So You Want to Present Witnesses at Your Hearing…Part 2

Using Witnesses in Court Hearings

Is there another way to present the evidence you want without a witness? Most times, (other than “expert” testimony) the answer is “yes”. Eliminating a witness saves a lot of uncertainty. More times than not, a neighbor or friend who says they will be a witness fails to show up on the day of the Hearing because they are concerned about retaliation from the other side or cannot miss work. Not having a witness means far less coordination to know specifically what that person is going to say (and being certain it is not hearsay) and have that person appear by video or at Court at the designated time.

Most importantly, eliminating the use of a witness eliminates risk.  No matter what someone tells you they will say in Court, you cannot control what may come out. You may be overlooking something the witness knows that will be bad for you if it comes out. You may underestimate the ability of the opposing party or attorney to cross-examine the witness or you may be misinterpreting what the witness told you. The witness may become confused or may be too one-sided rather than testifying to facts observed or experienced. This all dilutes the testimony you thought was in your favor—and actually helps the other side.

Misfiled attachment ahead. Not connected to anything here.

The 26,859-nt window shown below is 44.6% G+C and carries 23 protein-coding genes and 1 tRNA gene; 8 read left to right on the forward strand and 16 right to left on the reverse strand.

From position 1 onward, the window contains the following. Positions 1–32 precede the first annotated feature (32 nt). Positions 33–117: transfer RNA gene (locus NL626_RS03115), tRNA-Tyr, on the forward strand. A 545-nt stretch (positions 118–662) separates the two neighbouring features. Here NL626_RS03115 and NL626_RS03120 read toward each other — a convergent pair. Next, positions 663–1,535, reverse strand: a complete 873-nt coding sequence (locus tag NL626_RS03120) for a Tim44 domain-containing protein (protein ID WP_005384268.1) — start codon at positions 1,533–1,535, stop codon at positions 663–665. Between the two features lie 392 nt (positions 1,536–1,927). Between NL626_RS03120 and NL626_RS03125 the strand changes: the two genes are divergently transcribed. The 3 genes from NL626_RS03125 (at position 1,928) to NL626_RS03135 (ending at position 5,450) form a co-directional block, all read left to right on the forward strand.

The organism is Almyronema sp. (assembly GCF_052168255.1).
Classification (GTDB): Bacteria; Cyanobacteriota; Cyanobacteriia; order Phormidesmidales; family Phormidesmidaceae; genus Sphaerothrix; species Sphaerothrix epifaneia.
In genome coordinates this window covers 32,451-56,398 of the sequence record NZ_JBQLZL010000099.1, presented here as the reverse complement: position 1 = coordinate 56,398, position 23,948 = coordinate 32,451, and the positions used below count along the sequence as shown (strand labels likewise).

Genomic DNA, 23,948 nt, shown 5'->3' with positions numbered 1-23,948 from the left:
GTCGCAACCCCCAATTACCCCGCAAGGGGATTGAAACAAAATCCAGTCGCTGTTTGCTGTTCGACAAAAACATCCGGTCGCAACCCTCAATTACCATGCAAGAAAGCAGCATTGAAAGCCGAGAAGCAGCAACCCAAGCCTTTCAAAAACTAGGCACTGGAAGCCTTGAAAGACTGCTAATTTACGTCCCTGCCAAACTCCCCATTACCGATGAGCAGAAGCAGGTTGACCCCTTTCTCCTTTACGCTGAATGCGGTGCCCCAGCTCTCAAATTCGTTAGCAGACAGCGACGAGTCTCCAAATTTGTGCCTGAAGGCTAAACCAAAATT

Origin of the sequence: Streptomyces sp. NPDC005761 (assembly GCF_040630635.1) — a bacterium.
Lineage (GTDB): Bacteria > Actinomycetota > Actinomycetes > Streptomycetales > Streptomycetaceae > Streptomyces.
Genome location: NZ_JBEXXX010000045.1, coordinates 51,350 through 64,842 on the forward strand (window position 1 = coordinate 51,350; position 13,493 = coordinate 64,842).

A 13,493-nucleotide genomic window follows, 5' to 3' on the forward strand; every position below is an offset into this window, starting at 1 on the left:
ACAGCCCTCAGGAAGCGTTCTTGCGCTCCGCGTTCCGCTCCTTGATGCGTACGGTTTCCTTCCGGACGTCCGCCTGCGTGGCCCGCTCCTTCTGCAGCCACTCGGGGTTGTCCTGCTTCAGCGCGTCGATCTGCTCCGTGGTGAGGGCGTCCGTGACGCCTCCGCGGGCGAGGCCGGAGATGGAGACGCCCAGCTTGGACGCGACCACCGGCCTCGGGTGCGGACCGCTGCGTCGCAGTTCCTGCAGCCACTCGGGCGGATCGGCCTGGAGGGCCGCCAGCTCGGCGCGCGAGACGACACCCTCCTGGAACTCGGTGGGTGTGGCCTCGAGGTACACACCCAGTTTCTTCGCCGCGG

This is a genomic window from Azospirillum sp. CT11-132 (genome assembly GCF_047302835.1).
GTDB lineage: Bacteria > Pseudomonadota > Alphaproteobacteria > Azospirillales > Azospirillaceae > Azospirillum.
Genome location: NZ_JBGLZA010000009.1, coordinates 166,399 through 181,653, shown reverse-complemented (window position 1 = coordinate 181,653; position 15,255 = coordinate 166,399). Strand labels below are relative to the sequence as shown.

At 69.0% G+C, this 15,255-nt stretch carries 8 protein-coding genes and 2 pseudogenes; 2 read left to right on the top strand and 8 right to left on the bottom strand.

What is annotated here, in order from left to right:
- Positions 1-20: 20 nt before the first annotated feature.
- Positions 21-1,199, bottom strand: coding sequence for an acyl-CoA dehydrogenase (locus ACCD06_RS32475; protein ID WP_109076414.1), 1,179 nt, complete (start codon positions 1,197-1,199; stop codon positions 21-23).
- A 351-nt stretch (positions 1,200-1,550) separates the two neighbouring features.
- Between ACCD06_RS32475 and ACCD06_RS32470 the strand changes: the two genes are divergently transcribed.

Finally, a very common reason to not have a witness at a Hearing is that there will be insufficient time to present your case and present a witness. Especially today, Courts are extremely limited in the time they allow for Hearings. A Temporary Orders Hearing will usually allow 25-30 minutes total per side. That means you will have to testify to everything (incomes of the parties, parenting issues, spousal maintenance needs and child support, maybe who remains in the marital home while the divorce is pending, etc.) yet still leave enough time for cross examination of the other side. It is impossible to do, yet happens every day and is a consequence of going to Court.  A Final Orders Hearing or Motion Hearing will often allow more time per side, but that time is still limited and almost never enough.

In any event, for a family law case, the Court wants to hear from you and the other spouse or parent. You are the most important person to tell the Judge what you want and why you want it. So, the next time you are considering a witness for your divorce or custody case, consider whether you can present enough evidence to make your case without a witness.

Click here to read part 1 of “So You Want to Present Witnesses at Your Hearing…”!

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